When you think of the GARBC schools, Pillsbury\Central, the old San Francisco Baptist Theological, Calvary BTS, Detroit, and Maranatha College and Seminary, it's hard to say Fundamental Baptists turned their backs on scholarship.
     
  9. SolaSaint

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    I think as in past posts we need to define what fundamentalism means, I still consider myself a fundamental Christian. I'm not a legalist by any means whatsoever.

    J. Vernon McGee used to call himself a fundamentalist.
     
  10. TCassidy

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    George Dollar, Gordon Conwell, Boston College. Ph.D.
    W. B. Riley, Hanover College, Southern Baptist Seminary, Louisville.
    R.V. Clearwaters, Moody Bible Institute, Northern Baptist Seminary, Kalamazoo, University of Chicago Divinity School.
    Myron Cedarholm, Eastern Baptist Theological Seminary, Princeton.
    James Hollowood.
    Arno Weniger
    Archer Weniger
    Warren Vanhetlo
    Gordon Lovic
    Roland McCune

    The list goes on and on and on. And those, with the exception of W.B. Riley, are the ones I have known personally and studied under several of them.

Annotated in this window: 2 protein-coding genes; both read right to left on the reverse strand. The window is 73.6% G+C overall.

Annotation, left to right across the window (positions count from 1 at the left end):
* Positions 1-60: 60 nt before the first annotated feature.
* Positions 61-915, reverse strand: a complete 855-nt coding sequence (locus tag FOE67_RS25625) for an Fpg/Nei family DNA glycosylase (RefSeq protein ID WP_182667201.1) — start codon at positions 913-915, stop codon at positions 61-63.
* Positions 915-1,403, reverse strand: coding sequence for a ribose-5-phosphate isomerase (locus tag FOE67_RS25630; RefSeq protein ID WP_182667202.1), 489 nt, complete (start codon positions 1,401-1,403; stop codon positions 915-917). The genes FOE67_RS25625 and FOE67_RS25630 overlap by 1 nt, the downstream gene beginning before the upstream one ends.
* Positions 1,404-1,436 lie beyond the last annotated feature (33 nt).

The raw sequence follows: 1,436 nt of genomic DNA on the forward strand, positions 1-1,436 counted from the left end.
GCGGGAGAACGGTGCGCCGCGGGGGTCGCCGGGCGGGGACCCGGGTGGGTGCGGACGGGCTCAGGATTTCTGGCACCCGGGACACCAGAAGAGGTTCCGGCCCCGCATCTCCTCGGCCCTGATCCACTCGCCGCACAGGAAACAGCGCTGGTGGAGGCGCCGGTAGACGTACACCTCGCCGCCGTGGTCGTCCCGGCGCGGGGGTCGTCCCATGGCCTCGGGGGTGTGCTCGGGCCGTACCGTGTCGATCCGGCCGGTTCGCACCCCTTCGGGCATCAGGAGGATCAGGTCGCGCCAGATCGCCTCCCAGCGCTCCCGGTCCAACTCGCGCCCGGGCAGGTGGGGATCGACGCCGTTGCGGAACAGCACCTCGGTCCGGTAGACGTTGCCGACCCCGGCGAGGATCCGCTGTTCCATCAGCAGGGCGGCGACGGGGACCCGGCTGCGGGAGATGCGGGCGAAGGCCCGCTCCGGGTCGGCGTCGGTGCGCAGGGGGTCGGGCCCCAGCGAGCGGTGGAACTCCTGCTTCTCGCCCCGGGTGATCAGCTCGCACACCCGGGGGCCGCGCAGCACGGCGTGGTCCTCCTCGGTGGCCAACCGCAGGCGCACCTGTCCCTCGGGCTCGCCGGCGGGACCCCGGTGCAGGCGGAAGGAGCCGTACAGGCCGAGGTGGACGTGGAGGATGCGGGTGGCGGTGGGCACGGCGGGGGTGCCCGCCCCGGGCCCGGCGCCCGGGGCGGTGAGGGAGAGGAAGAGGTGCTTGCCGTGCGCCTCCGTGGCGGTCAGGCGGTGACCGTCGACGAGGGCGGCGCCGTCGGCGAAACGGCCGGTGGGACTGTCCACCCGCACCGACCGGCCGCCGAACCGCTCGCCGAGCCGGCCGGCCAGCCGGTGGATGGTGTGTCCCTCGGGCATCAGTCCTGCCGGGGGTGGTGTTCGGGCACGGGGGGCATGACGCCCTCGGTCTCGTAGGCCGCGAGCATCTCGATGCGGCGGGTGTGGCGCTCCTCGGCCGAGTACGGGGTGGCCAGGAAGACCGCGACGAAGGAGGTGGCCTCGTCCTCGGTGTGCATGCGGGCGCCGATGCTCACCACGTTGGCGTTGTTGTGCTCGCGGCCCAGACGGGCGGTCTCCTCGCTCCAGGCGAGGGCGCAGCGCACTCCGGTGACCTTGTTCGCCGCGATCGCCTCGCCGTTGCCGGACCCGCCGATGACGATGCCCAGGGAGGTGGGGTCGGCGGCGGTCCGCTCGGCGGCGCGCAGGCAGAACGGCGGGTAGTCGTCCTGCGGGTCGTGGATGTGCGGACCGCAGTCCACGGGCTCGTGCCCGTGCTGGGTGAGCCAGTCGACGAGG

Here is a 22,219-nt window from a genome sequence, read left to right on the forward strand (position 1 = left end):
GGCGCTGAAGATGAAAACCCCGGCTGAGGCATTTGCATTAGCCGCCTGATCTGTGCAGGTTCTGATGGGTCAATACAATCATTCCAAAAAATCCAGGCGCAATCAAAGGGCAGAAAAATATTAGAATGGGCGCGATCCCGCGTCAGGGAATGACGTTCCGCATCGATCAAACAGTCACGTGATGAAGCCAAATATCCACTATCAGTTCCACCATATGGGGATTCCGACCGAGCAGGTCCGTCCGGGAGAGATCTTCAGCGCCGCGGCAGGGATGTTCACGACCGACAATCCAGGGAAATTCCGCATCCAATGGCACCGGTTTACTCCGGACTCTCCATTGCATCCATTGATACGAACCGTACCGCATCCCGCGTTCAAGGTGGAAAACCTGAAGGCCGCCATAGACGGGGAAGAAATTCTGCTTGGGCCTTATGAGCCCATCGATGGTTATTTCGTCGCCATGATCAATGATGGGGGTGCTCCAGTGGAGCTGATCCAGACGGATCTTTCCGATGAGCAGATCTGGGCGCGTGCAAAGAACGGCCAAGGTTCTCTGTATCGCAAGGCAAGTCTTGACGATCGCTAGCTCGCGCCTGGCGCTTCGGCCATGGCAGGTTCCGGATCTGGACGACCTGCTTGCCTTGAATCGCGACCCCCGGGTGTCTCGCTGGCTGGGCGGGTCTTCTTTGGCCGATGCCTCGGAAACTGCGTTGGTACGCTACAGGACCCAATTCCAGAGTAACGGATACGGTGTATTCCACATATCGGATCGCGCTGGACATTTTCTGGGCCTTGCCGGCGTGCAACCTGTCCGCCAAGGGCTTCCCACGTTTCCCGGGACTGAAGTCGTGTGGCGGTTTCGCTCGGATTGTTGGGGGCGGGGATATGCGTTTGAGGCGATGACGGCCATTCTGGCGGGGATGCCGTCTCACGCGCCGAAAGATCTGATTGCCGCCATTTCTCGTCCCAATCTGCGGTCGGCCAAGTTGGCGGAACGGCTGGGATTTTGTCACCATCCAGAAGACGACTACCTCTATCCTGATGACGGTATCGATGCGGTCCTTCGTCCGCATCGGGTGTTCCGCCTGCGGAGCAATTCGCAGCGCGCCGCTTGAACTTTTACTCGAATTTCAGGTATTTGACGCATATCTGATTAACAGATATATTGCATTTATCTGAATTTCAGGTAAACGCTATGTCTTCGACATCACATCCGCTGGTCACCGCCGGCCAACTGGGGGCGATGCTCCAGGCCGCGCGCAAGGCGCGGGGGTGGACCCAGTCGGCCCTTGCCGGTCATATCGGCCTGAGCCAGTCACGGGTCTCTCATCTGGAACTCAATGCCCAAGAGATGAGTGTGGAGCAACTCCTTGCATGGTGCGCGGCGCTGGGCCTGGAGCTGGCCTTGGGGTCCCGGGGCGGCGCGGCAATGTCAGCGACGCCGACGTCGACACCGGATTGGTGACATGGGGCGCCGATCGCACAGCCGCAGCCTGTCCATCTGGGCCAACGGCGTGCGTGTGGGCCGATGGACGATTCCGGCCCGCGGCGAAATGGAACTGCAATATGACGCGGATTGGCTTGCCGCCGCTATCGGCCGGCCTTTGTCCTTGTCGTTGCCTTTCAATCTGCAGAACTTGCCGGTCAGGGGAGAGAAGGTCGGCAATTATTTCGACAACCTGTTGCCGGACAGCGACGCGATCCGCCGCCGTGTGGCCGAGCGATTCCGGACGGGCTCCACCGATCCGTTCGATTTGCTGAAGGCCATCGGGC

Fundamentalism is replete with excellent scholars.
     
    #10 TCassidy, Aug 11, 2010
    Last edited by a moderator: Aug 11, 2010
  11. Rippon

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    How many of those are living? I think Rhet wanted a current listing.
     
  12. Squire Robertsson

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    The men named above kept the love of scholarship alive during its wilderness years in Fundamentalism. It is on their shoulders that the current and growing crop stands. I would add Dr. Richard Weeks to the list. Please note expect for Warren Vanhetlo, Gordon Lovic, and Roland McCune who I don't know, all of the men named were Northern Baptists. They were never affiliated with or associated with the SBC.